The Last Detour: Forgiving My Dying Mother

Veronica’s jealousy drove one daughter to run away at 14, and the other to write a darkly accusing memoir. Then Maria Flook and her sister gave their dying mother one more chance.

By Maria Flook

Karen asked Veronica, "How can they feed you this wallpaper paste?"

"I guess it’s easy on the stomach," I said.

Veronica said, "The cuisine here is not worth the detour."

I was glad to see her sense of humor surface.

"Not worth the detour" was Veronica’s refined complaint against eateries or anything that didn’t meet the standard.

"Let’s get out of here," Karen said. "We’ll take her back to her apartment. We can fix her a nice dinner there."

I said, "Take her out of here? They won’t let us — "

"We’ll sneak her out. I’ll go find a wheelchair."

"I’ll get her a bathrobe."

I walked over to the closet where a few of our mother’s garments were arranged, as if she had come for a weekend holiday.

Veronica said, "I read in the newspaper about an inmate’s request for his last meal — "

"Don’t talk like that," Karen said. "That’s morbid."

Veronica went on, "He wanted fried chicken. Ho hum. But the funny thing about it was that he ordered a Diet Coke. Now why do you suppose he’d want a Diet Coke to wash down his fried chicken?"

"For my last meal I’d want the Real Thing," Karen said.

The mood had suddenly shifted the way sunshine stabs through bamboo blinds. We giggled like three girls planning a party. Karen and I decided to wheel Veronica back to the apartment. Then I would go to the market next door to buy the fixings.

"What do you want to have?" I asked Veronica.

"Whatever you girls want. My treat. My wallet’s on my bureau."

We lifted her from her narrow bed and lowered her into a wheelchair. She weighed less than 90 pounds and her bones felt like the poles of a tripod tangled in her hospital gown.

I looked up and down the hall until the coast was clear, then Karen whisked her down the long corridor.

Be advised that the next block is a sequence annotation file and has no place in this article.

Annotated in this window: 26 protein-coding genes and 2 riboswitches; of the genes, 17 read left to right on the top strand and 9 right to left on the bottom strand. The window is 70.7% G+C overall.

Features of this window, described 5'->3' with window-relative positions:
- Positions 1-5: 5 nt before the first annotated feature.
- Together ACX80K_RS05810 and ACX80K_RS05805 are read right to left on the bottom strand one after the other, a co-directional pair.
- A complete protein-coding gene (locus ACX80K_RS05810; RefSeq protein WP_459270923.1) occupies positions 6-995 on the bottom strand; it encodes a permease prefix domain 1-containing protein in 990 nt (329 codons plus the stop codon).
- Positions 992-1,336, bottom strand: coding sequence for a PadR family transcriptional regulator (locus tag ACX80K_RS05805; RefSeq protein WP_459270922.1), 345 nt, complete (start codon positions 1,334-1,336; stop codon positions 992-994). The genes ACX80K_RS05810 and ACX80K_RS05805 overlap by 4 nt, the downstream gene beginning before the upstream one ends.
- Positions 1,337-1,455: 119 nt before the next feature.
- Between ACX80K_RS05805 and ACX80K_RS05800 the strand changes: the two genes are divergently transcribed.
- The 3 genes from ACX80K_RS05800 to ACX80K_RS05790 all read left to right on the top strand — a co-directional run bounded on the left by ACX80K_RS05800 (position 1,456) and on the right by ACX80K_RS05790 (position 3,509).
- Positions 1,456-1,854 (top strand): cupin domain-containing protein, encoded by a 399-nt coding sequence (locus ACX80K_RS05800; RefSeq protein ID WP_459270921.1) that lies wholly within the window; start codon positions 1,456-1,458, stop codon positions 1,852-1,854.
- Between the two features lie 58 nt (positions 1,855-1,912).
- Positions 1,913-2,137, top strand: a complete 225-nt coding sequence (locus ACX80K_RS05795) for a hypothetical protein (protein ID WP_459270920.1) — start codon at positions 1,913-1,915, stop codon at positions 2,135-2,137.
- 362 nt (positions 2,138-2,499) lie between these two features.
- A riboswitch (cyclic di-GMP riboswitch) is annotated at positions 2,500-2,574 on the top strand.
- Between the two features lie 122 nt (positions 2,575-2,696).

In preparation for our mother’s departure, our half-brother had gone through all six rooms of the apartment, making lists of estate heirlooms for immediate appraisal and collecting all secondary items in boxes. Without the usual clutter, the place looked robbed of its history, like a furniture showroom. But Veronica was glad to be home.

Back from the market, I poured our mother two fingers of scotch in her favorite tumbler. She sat beside Karen, happy to be planted on her own living-room sofa. "Cheers and jeers," Veronica said, lifting her drink in a salute to us. The toast, or jab, got a laugh out of Karen.

A stray cat waited at the patio door. Karen let him inside and he weaved in and out of our legs. His long fur was matted with clumps that were so tender to touch, he hissed at us each time we tried to pet him. Some tangles are too painful to inspect. Karen found a can of tuna in the cupboard and we watched the tom devour it. Then, he wanted nothing more to do with us and we let him outdoors again.

Veronica said, "Go get my jewelry box in my bedroom. I have some rings — "

"Keep your rings, you might still wear them," Karen said.

"We don’t want your jewelry." I said. "I wish you’d just talk to us."

"Talk about what?"

"I don’t know. This is a chance for us to connect the dots. Maybe you have some advice, I mean, woman to woman — "

Veronica said, "Woman to woman?"

I knew that she was always bored if we talked about our kids or our domestic routines, so I told her about my last trip to New York. I said, "My boss came to my hotel room. Do you think I shouldn’t have let him in?"

"He came to your hotel room?"

"Yes. Suddenly, he’s standing there. What would you have done?"

"That depends. Is he worth the detour?"

Karen was laughing between pulls on her Newport.

"Worth the detour? I don’t know," I said. "The jury is still out."

"It’s a bend in the road, so watch yourself," Veronica said.

"I shouldn’t be telling you this," I said.

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